Holding the line

Published 9:15 am Tuesday, May 24, 2011

JACKSON — Northampton County Schools is in line to see a reduction of more than $300,000 from their local appropriation.

On Monday, the Northampton County Board of Commissioners, by consensus, agreed during their second budget work session to move ahead with their financial proceedings after a balanced budget, including a cut to the school district’s current expense appropriation, was presented to them.

County Manager Jenkins said the $23.7 million budget was formulated on 87 cent per $100 value tax rate and a 90/10 employee insurance cost share. It also creates five new positions within the county, one for the recreation department and four new telecommunicator positions.

The budget is $582,855 less than the county’s current year budget, resulting in a 2.2 percent decrease in local government spending.

In their draft budget to the commissioners, the Northampton County Board of Education had requested $3.55 million in from the county for the 2011-12 budget year, $55,000 more than this year’s budget, and $345,000 in capital outlay.

The county’s draft budget includes $3,161,538 million for the schools’ current expense appropriation, a $338,462 reduction compared to the school district’s current year budget, and $345,000 in capital outlay.

“I anticipate we will get a lot of static from the school system,” said Commission Chair Fannie Greene. “So do we have a back up plan?”

“No ma’am, there is no back up plan,” said Jenkins. “We have no plan other than to reduce expenditures and the only way to get to that number is…we’re going to have to lay off employees.”

“I would think looking at their (the school system’s) budget as presented, that they voted on, when you’ve got what, 135-140,000 for the board’s discretion—that is ridiculous,” said Commission Vice Chair James Hester.

Hester pointed to the bonuses and supplemental pay listed in the schools’ budget as well.

“When our employees are working and paying county taxes and they haven’t had a raise in four years, I cannot see us putting enough money in there to give them that kind of money to use at their discretion and for bonuses,” he said.

“I agree with you Reverend Hester,” said Commissioner Virginia Spruill.

“I know that I am in agreement with what we’ve done, but I know that we will probably have some issues,” said Greene.

Spruill urged that the board stand their ground with the reduction.

“We can’t be flip-flopping around,” she said.

Jenkins spoke about $200,000 budgeted for the closing of the 510nano project site.

“If that doesn’t happen, we’ve got to come back and find $200,000 more on the county side,” he said. “The other option is to raise taxes by 2.2 cents.”

The commissioners were also presented with a letter from Assistant Superintendent Phil Matthews dated May 20 responding to a request to provide more information on how school officials intend to use the $345,000 capital outlay appropriation in the upcoming budget.

A spreadsheet sent with the letter showed $145,000 will go toward repairing HVAC systems throughout the district, floor and ground care at schools, re-screening gym floors at the high schools and middle schools as well as purchasing a wrecker, a requirement by Department of Instruction.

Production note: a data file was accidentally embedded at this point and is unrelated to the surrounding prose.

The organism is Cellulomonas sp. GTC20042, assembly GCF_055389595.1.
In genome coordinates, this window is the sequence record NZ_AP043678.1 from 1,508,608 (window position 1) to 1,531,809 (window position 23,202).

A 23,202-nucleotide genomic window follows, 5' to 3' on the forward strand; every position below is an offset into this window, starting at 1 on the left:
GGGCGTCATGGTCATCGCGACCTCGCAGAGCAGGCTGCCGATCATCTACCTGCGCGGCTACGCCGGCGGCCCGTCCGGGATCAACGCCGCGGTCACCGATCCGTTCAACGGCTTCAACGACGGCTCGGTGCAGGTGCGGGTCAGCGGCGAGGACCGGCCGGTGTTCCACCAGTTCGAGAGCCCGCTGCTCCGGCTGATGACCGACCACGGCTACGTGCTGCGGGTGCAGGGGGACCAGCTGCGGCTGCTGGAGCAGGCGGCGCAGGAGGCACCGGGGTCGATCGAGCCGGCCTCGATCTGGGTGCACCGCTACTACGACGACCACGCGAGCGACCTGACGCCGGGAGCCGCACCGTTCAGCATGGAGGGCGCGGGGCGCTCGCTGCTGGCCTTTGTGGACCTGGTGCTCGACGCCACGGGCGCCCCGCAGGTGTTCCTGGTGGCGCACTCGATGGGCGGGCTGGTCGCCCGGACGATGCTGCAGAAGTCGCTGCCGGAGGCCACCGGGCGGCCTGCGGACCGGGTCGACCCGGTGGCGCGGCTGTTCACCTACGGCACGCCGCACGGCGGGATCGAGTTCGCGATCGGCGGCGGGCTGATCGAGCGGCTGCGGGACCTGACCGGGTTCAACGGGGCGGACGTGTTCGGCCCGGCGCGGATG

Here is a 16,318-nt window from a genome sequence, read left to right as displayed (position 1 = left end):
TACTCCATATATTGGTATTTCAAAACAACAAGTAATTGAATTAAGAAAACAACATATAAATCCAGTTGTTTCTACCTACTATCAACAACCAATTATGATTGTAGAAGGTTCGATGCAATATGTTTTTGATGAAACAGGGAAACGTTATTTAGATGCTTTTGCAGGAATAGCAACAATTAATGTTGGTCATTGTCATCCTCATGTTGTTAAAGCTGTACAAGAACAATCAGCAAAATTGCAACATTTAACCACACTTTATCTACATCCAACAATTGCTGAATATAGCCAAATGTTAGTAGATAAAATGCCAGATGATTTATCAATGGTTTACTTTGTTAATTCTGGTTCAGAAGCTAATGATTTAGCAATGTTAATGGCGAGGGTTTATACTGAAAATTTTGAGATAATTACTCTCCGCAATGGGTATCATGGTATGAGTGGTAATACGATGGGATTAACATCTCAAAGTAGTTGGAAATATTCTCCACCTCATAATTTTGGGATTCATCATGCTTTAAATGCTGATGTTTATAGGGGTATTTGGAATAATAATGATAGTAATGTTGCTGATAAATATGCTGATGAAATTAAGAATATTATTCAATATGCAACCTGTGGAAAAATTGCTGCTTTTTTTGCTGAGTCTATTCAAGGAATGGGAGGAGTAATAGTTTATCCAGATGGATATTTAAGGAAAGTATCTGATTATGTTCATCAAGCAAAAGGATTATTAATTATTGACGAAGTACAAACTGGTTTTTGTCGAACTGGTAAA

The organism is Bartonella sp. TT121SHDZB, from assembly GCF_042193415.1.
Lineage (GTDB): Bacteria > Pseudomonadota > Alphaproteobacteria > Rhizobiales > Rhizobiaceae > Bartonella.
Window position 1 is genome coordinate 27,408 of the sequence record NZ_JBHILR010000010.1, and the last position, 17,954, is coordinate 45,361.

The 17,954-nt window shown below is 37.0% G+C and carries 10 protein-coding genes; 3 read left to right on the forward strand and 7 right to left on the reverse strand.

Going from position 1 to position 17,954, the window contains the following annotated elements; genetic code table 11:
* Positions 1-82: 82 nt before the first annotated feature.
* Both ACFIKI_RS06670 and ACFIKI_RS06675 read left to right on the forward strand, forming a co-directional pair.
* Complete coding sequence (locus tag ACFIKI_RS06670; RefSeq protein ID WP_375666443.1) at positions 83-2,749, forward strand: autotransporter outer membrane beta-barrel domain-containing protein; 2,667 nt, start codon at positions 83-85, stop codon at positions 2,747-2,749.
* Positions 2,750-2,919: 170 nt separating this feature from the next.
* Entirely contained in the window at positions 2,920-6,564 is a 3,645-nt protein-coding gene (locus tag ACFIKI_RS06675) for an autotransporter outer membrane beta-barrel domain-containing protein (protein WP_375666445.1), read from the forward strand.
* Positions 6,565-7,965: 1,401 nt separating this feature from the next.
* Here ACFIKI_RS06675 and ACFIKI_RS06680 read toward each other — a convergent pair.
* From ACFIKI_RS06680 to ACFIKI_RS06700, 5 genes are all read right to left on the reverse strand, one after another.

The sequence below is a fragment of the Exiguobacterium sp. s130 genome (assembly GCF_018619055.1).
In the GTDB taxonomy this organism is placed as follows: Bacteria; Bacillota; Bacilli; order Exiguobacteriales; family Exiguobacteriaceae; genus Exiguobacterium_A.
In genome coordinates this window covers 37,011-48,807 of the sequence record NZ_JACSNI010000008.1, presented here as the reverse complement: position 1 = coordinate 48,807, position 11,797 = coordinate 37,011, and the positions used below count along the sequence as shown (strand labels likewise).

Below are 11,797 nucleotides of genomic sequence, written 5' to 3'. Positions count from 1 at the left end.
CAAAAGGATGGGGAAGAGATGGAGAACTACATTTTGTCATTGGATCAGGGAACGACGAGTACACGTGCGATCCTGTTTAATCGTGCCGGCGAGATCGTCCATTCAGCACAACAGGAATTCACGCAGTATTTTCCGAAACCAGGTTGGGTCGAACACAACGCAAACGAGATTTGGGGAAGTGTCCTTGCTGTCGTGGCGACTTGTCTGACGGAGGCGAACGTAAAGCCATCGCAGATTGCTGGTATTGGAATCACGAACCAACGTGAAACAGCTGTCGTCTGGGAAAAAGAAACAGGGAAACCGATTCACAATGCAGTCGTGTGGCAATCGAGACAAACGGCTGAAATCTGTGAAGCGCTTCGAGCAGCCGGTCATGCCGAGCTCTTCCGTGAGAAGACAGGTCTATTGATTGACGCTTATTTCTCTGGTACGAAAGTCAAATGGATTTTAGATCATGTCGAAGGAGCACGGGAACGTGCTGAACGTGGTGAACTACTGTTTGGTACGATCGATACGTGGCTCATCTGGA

“(The) current wrecker is worn out and unsafe and not large enough for today’s buses,” it is noted on the chart.

The chart also states that the $80,000 going toward that purchase is half the cost as the other 50 percent is paid by DPI.

Matthews also wrote about the other $200,000 in the capital outlay appropriation which is budgeted in the event the school board is allowed to have the amount as reserve funds.

“The idea behind the reserve fund is that it provides flexibility of converting this to current expense if required for personnel cost because of anticipated shortages in state appropriations,” Matthews writes. “The bottom portion (of the spreadsheet) describes a need and intended use of $200,000 if the fund, or a portion of it, is not required to be converted to current expense. In other words, the items on the bottom portion of the spreadsheet are capital items that are desperately needed. However, many of these items can be held until later in the budget year until there is a high degree of confidence that the funds will not be needed as current expense to maintain operations through out the 2011-2012 school year.”

Commissioner Robert Carter questioned if the capital outlay funds could be transferred to current expense without the commissioners’ approval.

Jenkins said the transfer is permitted, but tightly restricted by General Statute 115C-433, which outlines that the transfer must be approved by the commissioners and can occur, but only “to meet emergencies unforeseen and unforeseeable at the time the budget resolution was adopted.”

After further discussion, Jenkins said there was a working group between county and school officials scheduled last Tuesday, but the school’s working group did not have enough time to prepare and wanted to meet June 20, the county’s budget adoption day.

He added upon the board’s direction he would inform Superintendent Dr. Eric Bracy of the reduction in the allocation.

In other budget news, a revenue neutral fire service tax was also included in the draft document.

Woodland’s fire service tax went from 5.39 cents to 4.67 cents per $100 of value, Seaboard from 5.3 cents to 5.04 cents, Rich Square from 5.28 to 4.97, Lasker from 5.719 to 5.09 cents, Jackson from 4.35 to 3.93 cents, Garysburg from 5.22 to 5.02 cents, Gaston from 5.17 to 5.07 cents, Roanoke Wildwood A from 2.73 to 2.91 cents and Roanoke Wildwood from 2.56 cents to 2.69 cents.

Jenkins noted how the decrease and increase in property value affected the tax rates in order for the revenue to stay the same for the fire departments.

He added two departments within the county do not have a fire service tax district (Conway and Severn).